A Reminder: You Can’t Subpoena Non-Party ISPs for Emails in Civil Suits

I ordinarily wouldn’t blog about an unpublished short opinion from a magistrate judge in the Northern District of Mississippi (even though great things do come from there), but I view this as the leading edge of a wave of such opinions. In J.T. Shannon Lumber Co. v. Gilco Lumber, Inc., 2008 U.S. Dist. LEXIS 104966 (N.D. Miss. Aug. 14, 2008), Magistrate Judge S. Allan Alexander quashed the plaintiff’s Rule 45 subpoenas on Microsoft, Google, and Yahoo, which sought the “entire contents” of the email accounts of three of the individual defendants, employees of Gilco.

In addition to the ridiculously overbroad nature of the requests (all of the emails in their personal accounts?), J.T. Shannon’s subpoenas ran up against the Stored Communications Act (SCA), Title II of the Electronic Communications Privacy Act. The SCA prohibits a non-party ISP from disclosing emails to litigants in a civil case without the consent of its subscriber. This law may seem counterintuitive to litigation attorneys, who are used to being able to subpoena whomever they want within the scope of the Federal Rules of Civil Procedure. But the SCA is not incredibly onerous; it just means you have to request that the party produce their own emails, not the ISP.

The first case to note this limitation on discovery practice imposed by the SCA was FTC v. Netscape Communications Corp., 196 F.R.D. 559 (N.D. Cal. 2000), but since that was a federal agency enforcement action, it may not have received much attention outside of that context. However, since the California Court of Appeals applied the same reasoning in an ordinary civil case in O’Grady v. Superior Court, 139 Cal. App. 4th 1423 (2006), the SCA’s marker has clearly been placed. I expect a surge of such cases in the future as attorneys unfamiliar with electronic privacy law begin looking for emails in ordinary civil matters.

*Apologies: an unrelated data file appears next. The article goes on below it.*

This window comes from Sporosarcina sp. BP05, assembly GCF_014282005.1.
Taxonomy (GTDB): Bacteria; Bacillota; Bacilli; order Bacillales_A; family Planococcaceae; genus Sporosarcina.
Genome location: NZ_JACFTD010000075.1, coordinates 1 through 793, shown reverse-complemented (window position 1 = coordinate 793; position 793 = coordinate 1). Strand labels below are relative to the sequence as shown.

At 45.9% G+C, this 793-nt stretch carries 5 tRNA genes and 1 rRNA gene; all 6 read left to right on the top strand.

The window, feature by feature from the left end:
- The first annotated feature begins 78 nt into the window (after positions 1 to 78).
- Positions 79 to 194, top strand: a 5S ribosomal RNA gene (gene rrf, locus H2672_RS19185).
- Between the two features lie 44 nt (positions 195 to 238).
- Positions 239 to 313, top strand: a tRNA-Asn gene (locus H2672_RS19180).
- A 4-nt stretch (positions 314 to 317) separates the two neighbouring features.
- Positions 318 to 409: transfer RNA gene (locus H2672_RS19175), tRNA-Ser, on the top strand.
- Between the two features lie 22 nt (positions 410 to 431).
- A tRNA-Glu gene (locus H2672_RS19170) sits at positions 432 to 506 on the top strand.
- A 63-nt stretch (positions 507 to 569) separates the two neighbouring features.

18 U.S.C. § 2702 limits what an ISP can disclose about their subscribers.  Section 2702(a) provides that neither an “electronic communication service” nor a “remote computing service” to the public may disclose the contents of any communication stored on the provider’s network to any person, with just a few exceptions. One is with the consent of the subscriber, obviously. There are other exceptions for responses to administrative subpoenas, grand jury subpoenas, or trial subpoenas from a “governmental entity.” But there is no exception for ordinary pre-trial discovery.

For reasons that are too complicated to go into here, I think the ISP holding old emails is best viewed as a “remote computing service,” not an “electronic communication service,” under the Act, but it doesn’t matter; in either case, the ISP cannot disclose emails in response to a civil subpoena. The J.T. Shannon court went even further, however, and said that ISPs cannot even disclose customer records to a private litigant, citing Section 2702(c). Customer records include such things as the name and address of the subscriber, a record of access times, and everything other than the contents of communications. But there’s a difference between the two anti-disclosure rules. Section 2702(a)(1) and (2) provide that ISPs cannot disclose the contents of communications to anyone, other than pursuant to an exception. Section 2702(a)(3), however, only prohibits ISPs from disclosing customer records “to any governmental entity.” (See also § 2702(c)(6).) Selling those records to telemarketers, for example, is A-OK, at least under the SCA. And so, it would seem, is responding to a civil subpoena for “non-content” records.